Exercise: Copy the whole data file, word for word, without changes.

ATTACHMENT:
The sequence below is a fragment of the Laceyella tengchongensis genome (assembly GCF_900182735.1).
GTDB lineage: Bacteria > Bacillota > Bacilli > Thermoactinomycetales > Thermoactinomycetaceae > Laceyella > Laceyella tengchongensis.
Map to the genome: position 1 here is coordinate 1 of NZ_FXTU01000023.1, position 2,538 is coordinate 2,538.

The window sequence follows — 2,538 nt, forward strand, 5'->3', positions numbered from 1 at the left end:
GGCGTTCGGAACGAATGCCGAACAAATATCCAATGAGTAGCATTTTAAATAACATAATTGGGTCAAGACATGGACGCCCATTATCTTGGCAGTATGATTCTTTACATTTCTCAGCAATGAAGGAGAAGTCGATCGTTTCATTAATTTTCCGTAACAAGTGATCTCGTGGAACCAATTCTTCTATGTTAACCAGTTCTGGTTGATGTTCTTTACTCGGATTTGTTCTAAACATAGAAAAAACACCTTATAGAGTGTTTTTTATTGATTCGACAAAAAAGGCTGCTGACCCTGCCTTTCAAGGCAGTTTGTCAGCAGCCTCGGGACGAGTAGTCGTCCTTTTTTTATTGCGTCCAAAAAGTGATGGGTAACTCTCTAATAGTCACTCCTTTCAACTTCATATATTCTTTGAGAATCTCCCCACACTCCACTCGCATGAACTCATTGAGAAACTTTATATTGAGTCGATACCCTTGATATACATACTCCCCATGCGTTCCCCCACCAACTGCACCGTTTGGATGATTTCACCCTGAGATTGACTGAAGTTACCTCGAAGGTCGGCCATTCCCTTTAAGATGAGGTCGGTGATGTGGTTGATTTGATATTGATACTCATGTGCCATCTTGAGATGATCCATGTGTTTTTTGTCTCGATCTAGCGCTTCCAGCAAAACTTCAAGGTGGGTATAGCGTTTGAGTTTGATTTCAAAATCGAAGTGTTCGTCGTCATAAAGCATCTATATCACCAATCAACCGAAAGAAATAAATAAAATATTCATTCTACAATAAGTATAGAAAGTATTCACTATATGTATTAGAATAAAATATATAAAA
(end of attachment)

The sequence below is a fragment of the Laceyella tengchongensis genome (assembly GCF_900182735.1).
GTDB lineage: Bacteria > Bacillota > Bacilli > Thermoactinomycetales > Thermoactinomycetaceae > Laceyella > Laceyella tengchongensis.
Map to the genome: position 1 here is coordinate 1 of NZ_FXTU01000023.1, position 2,538 is coordinate 2,538.

The window sequence follows — 2,538 nt, forward strand, 5'->3', positions numbered from 1 at the left end:
GGCGTTCGGAACGAATGCCGAACAAATATCCAATGAGTAGCATTTTAAATAACATAATTGGGTCAAGACATGGACGCCCATTATCTTGGCAGTATGATTCTTTACATTTCTCAGCAATGAAGGAGAAGTCGATCGTTTCATTAATTTTCCGTAACAAGTGATCTCGTGGAACCAATTCTTCTATGTTAACCAGTTCTGGTTGATGTTCTTTACTCGGATTTGTTCTAAACATAGAAAAAACACCTTATAGAGTGTTTTTTATTGATTCGACAAAAAAGGCTGCTGACCCTGCCTTTCAAGGCAGTTTGTCAGCAGCCTCGGGACGAGTAGTCGTCCTTTTTTTATTGCGTCCAAAAAGTGATGGGTAACTCTCTAATAGTCACTCCTTTCAACTTCATATATTCTTTGAGAATCTCCCCACACTCCACTCGCATGAACTCATTGAGAAACTTTATATTGAGTCGATACCCTTGATATACATACTCCCCATGCGTTCCCCCACCAACTGCACCGTTTGGATGATTTCACCCTGAGATTGACTGAAGTTACCTCGAAGGTCGGCCATTCCCTTTAAGATGAGGTCGGTGATGTGGTTGATTTGATATTGATACTCATGTGCCATCTTGAGATGATCCATGTGTTTTTTGTCTCGATCTAGCGCTTCCAGCAAAACTTCAAGGTGGGTATAGCGTTTGAGTTTGATTTCAAAATCGAAGTGTTCGTCGTCATAAAGCATCTATATCACCAATCAACCGAAAGAAATAAATAAAATATTCATTCTACAATAAGTATAGAAAGTATTCACTATATGTATTAGAATAAAATATATAAAA